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Emma, Vol. 5 Paperback – September 12, 2007
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About the Author
Kaoru Mori's previous series, Emma, about a maid and a gentleman in Victorian England, has been lauded by Library Journal and was named to the YALSA Great Graphic Novels list. A Bride's Story has only broadened her fan base in Japan and the U.S. with its elegant style and delicate story. --This text refers to the Hardcover edition.
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Top Customer Reviews
Now for clearing up the confusion when ordering "Emma". The Manga is 10 volumes, which can be ordered and is listed as softcover.
Later, the Manga was released again, but in 5 hardcover books. So when when you order them, they will be in this order:
Emma: volume 1 hardcover contains volumes 1&2.
Emma: volume 2 hardcover contains volumes 3&4
Emma: volume 3 hardcover contains volumes 5&6
Emma: volume 4 hardcover contains volumes 7&8
Emma volume 5 hardcover contains volumes 9&10
So I hope this helps when buying this amazing, beautifully illustrated, epic story, page turning Manga called " Emma".
Emma returns to the estate to a firestorm of questions from her co-workers, who all remark that she seems quite a different girl than before. There's a reason: she and William have struck up a correspondence again. This feels more like a transitional volume, not doing a great deal to advance the storyline, but Mori's charming characters are more than enough to carry a volume by themselves. Lovely stuff, as usual. *** ½
In this 5th volume our favorite maid returns to Haworth after seeing William in London. William is still engaged to Eleanor, but in love with Emma. Insight is shown into why William's parents were separated quite a bit of the book tells their story. We also meet Eleanor's father and there's a lot of character development.
It is a quick and enchanting read, though it leaves you sorely wishing the next book was released sooner than December!
Due to a fluke in Amaxon's system, reviews for volume 5 and 7 of the series are merged. So, when I write a review for one, it posts to both.
This book focuses on the story of William's parents. His father came from a merchant family and mingled with but got the cold shoulder from old money. William's mother, who does not live with his family any more and who we haven't seen much of so far, was a free-spirited aristocrat. The dynamic of their relationship 20+ years in the past unfolds and helps to explain some of why William's father is so concerned with appearances.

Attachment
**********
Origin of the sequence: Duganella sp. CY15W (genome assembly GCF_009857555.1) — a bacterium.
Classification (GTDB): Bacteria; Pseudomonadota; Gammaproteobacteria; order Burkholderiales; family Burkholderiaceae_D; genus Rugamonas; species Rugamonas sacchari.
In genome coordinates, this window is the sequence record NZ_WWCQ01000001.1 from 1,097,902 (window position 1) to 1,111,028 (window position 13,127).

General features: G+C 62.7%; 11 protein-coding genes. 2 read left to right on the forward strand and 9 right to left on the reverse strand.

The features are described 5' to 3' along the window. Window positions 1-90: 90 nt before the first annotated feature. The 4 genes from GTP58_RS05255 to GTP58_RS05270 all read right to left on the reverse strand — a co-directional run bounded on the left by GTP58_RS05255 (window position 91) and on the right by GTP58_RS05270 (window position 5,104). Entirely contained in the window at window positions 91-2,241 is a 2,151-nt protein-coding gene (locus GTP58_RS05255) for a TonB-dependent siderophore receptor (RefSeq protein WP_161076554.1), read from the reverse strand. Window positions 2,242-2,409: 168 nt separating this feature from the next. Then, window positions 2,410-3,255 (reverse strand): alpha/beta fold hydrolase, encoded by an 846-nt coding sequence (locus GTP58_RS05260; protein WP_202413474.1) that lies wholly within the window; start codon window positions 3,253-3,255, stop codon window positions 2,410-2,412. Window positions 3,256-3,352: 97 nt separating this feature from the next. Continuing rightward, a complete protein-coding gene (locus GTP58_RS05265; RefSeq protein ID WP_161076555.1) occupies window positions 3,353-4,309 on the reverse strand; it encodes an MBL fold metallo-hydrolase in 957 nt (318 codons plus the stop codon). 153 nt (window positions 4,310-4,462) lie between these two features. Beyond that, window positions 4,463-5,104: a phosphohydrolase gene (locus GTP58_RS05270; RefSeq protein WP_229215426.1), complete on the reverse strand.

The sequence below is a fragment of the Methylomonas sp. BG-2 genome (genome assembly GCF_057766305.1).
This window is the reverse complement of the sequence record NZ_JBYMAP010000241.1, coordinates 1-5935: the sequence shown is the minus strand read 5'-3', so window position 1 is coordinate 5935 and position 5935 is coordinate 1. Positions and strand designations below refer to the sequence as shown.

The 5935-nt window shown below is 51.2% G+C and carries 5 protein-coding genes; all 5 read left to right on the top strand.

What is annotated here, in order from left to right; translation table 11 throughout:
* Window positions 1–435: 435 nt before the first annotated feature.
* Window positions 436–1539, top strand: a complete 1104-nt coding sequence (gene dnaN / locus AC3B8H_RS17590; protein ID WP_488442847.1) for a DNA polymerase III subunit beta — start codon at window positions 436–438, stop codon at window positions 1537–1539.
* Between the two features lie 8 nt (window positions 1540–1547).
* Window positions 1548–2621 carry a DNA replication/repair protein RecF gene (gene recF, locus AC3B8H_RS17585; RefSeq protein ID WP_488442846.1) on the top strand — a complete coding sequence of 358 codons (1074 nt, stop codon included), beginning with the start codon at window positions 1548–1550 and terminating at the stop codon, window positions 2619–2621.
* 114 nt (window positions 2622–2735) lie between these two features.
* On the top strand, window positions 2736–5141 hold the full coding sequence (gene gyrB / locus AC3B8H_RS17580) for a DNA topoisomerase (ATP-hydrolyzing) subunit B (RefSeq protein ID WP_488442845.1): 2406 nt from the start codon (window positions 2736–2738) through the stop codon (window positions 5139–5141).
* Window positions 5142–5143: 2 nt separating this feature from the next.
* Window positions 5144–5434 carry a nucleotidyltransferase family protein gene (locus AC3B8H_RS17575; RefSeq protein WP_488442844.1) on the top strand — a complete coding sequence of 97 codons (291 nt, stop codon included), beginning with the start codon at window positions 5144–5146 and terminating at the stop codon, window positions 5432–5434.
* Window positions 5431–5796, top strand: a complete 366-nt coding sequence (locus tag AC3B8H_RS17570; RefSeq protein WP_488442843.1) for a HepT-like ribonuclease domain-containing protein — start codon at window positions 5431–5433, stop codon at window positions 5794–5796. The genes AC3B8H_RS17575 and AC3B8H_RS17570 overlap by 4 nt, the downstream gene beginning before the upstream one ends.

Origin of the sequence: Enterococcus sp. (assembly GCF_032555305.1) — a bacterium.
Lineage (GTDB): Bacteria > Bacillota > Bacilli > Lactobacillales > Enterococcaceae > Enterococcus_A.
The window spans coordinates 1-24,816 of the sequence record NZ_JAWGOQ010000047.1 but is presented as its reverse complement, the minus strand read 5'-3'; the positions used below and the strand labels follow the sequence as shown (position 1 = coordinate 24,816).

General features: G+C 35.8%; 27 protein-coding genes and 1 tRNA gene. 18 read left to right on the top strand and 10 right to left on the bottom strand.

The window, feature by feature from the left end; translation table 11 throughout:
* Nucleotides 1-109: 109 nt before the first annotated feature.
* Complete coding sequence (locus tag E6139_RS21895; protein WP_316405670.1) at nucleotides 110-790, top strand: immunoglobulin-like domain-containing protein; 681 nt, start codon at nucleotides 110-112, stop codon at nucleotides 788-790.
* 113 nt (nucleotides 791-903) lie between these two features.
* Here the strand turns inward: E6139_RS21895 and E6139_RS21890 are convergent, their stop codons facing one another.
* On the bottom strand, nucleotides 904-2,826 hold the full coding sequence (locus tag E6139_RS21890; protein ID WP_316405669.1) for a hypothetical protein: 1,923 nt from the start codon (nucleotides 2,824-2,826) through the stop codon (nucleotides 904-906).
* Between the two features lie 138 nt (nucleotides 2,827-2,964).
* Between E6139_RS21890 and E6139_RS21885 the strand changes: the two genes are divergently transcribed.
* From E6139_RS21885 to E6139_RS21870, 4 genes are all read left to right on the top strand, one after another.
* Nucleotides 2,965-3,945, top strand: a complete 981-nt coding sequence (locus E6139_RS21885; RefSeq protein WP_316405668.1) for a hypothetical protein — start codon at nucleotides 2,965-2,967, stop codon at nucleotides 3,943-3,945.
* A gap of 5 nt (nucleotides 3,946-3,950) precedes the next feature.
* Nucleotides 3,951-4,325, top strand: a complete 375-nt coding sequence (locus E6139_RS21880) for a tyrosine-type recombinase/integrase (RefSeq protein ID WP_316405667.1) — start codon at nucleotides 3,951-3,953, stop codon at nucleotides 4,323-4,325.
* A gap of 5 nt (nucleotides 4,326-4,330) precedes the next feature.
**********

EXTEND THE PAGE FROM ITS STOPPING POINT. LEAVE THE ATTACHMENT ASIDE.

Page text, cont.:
In the present, although William has followed his father's plans and become engaged to a socially connected and perfectly sweet girl, William and Emma begin to write love letters back and forth.
In the previous book, Emma was abducted by Eleanor's parents who wanted noble woman Eleanor to marry welathy but new money William. In this book, William travels to save Emma and bing her back to London. Emma has been taken to America... I think.. although it seems to take William about half a page and less than a week to travel there. Emma's journey didn't seem any longer. When they return to England, the same thing happens.
Daring chase and rescue is only a small part of getting Emma back. William must also convince his family that he is serious about his decision to marry Emma, and deal with the consequences, both personal and social, of breaking off another engagement.
Overall, this series was a good quick read. It's a mindless romantic comedy. There isn't much that's serious, including the ominous class differences which are not at all developed and just sort of there. Characters reemerge through the series and are fleshed out over the course of 7 books. Even minor characters are likely to reemerge and become more developed at some point in the future. The series does a good job of building personalities, and a self-contained world.
Now that that's out of the way let us move on, shall we? Vol #5 presents more Emma goodness. This time we get more back story on William's parents and how they came together and of course more weepy melodrama on the long-distance courtship taking place between our two star-crossed lovers. As always, the artwork in this series is nothing short of fantastic (highly detailed and immaculate all the way through) and the storytelling is concise and engaging even though you know what's going to happen next a mile away.
One of my favorite bits in the entire series though is the author's afterward included in every volume and hand drawn by Ms. Mori herself. Its always entertaining and a nice look into her inspirations and the comic creation process in Japan.